When Eärnur received the crown [of Gondor] in 2043 the King of Minas Morgul challenged him to single combat, taunting him that he had not dared to stand before him in battle in the North. For that time Mardil the Steward restrained the wrath of the king. Minas Anor, which had become the chief city of the realm since the days of King Telemnar, and the residence of the kings, was now renamed Minas Tirith, as the city ever on guard against the evil of Morgul. Eärnur had held the crown only seven years when the Lord of Morgul repeated his challenge, taunting the king that to the faint heart of his youth he had now added the weakness of age. Then Mardil could no longer restrain him, and he rode with a small escort of knights to the gate of Minas Morgul. None of that riding were ever heard of again. It was believed in Gondor that the faithless enemy had trapped the king, and that he had died in torment in Minas Morgul; but since there were no witnesses of his death, Mardil the Good Steward ruled Gondor in his name for many years.
(Tangent: Tolkien was a Catholic, and wrote, consciously I think, Eru Iluvatar, his world’s “God”, as much like the Christian-Catholic God, and the Valar much as his angels, Melkor as his Satan, souls and the nature of evil as he, a religious man, saw them. This does weird things to your head when you’re an atheist. Morgoth remains the monster he is, but the story’s supposed good guys, the Valar, become evil, callous or incompetent, just as the Catholic (or more generally Christian) concept of God is to me. Thus someone who like Feanor is willing to shake a middle finger at both the assigned good and the assigned evil becomes even with all his flaws much more like the hero of the epic.)
Edit: (I think one could even argue that the Silmarillion is the story of Feanor’s actions and their results. Which include wrestling the Noldor from their gentle servitude in Valinor, and end in tragedy: the High Elves are ground down by the other evil, Melkor Morgoth, and thus have to crawl back to their former masters and beg help from those who’ve silently watched the whole humiliation of Beleriandic Wars, no doubt smirking. “Sure we could get Morgoth, but let these uppity elves learn their limits first. They will beg to sit at my feet again before the end. Ha-ha!” Mind you, “one could even argue”. And even with that being done, then there would be a great lot of argument.)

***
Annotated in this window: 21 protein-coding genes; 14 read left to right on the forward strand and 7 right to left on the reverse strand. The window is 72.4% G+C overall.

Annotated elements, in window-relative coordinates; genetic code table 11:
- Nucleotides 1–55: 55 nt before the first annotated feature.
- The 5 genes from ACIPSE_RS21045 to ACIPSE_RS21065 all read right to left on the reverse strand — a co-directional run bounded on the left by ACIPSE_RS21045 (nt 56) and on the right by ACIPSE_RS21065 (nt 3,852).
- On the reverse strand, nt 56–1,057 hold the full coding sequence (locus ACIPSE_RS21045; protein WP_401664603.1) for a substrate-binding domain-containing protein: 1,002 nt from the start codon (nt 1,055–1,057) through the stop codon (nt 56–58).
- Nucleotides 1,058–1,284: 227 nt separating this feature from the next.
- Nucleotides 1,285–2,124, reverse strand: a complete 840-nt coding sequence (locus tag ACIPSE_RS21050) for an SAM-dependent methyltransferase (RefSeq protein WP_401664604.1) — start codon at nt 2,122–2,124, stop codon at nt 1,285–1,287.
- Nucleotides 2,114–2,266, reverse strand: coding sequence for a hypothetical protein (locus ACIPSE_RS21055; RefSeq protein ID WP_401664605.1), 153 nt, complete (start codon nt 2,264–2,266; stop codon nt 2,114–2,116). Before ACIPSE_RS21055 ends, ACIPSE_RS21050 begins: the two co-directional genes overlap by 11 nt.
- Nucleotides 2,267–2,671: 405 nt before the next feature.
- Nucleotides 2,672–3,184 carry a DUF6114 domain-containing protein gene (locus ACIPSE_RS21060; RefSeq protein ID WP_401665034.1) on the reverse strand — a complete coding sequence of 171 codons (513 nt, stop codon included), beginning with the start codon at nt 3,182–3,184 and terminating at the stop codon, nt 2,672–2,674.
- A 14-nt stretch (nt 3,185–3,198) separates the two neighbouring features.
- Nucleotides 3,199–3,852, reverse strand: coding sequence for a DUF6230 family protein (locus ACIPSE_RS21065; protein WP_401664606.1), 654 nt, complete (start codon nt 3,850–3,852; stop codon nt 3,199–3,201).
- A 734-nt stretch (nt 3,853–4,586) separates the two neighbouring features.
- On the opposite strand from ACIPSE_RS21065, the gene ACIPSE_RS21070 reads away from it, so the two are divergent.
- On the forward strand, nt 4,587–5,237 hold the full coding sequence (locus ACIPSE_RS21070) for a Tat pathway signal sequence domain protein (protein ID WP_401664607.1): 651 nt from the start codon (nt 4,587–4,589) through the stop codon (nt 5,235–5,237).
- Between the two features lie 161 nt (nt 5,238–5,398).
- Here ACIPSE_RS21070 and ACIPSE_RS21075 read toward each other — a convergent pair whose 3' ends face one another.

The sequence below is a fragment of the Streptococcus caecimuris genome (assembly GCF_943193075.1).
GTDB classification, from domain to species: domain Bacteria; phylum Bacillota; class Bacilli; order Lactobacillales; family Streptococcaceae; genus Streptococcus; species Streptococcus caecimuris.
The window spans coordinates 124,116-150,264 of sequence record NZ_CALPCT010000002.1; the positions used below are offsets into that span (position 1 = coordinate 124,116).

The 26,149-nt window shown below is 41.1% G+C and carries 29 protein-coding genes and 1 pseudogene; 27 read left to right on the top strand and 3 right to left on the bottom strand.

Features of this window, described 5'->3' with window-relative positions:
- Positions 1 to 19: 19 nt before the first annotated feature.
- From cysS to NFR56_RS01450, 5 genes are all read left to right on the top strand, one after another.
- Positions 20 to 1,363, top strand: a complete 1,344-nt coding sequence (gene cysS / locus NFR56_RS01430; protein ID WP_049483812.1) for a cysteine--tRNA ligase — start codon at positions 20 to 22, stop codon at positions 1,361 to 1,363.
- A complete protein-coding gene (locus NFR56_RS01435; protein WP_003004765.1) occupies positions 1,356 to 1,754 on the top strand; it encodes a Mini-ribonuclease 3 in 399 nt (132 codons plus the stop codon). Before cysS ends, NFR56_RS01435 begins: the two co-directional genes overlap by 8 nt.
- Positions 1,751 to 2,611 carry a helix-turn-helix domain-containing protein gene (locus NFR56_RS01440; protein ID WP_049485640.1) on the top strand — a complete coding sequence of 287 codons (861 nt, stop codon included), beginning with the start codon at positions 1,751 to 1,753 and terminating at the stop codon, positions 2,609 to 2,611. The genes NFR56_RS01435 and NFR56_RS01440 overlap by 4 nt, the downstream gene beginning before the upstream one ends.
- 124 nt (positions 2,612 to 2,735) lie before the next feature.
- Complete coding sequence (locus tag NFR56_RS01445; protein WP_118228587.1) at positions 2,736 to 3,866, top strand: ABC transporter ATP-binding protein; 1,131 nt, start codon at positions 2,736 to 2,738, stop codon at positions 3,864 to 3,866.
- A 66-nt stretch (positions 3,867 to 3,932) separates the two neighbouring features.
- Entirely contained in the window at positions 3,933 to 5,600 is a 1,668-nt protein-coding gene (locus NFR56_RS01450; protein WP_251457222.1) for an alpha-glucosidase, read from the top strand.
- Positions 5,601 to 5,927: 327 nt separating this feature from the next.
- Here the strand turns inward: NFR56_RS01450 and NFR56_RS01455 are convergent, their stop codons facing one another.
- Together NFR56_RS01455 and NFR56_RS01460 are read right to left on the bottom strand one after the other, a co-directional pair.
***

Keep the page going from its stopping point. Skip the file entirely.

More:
(And could I also mention the “enamoured of evil knowledge” from a quote above? Almost makes me want to write a sequel where the Mouth of Sauron and Gothmog (the Witch-King’s second-in-command) survive the War of the Ring and, free of Sauron’s repressive conservative leash, found a rationalist revolutionary republic of reason in Harad, and sail their ironclads and tanks to conquer Gondor three centuries of progress later. Then it’s to Valinor, and a doom on Mandos and the lot for abandoning Middle-Earth into the grips of Morgoth and his kin — millennia of oppression and a whole world in darkness, and five bent old men is all the elf-lovers are willing to send in help? Down with such neglectful gods! And a genital epithet to you, Middle-Earthen millennia of technological stasis! No such thing as evil knowledge, only evil bastards!)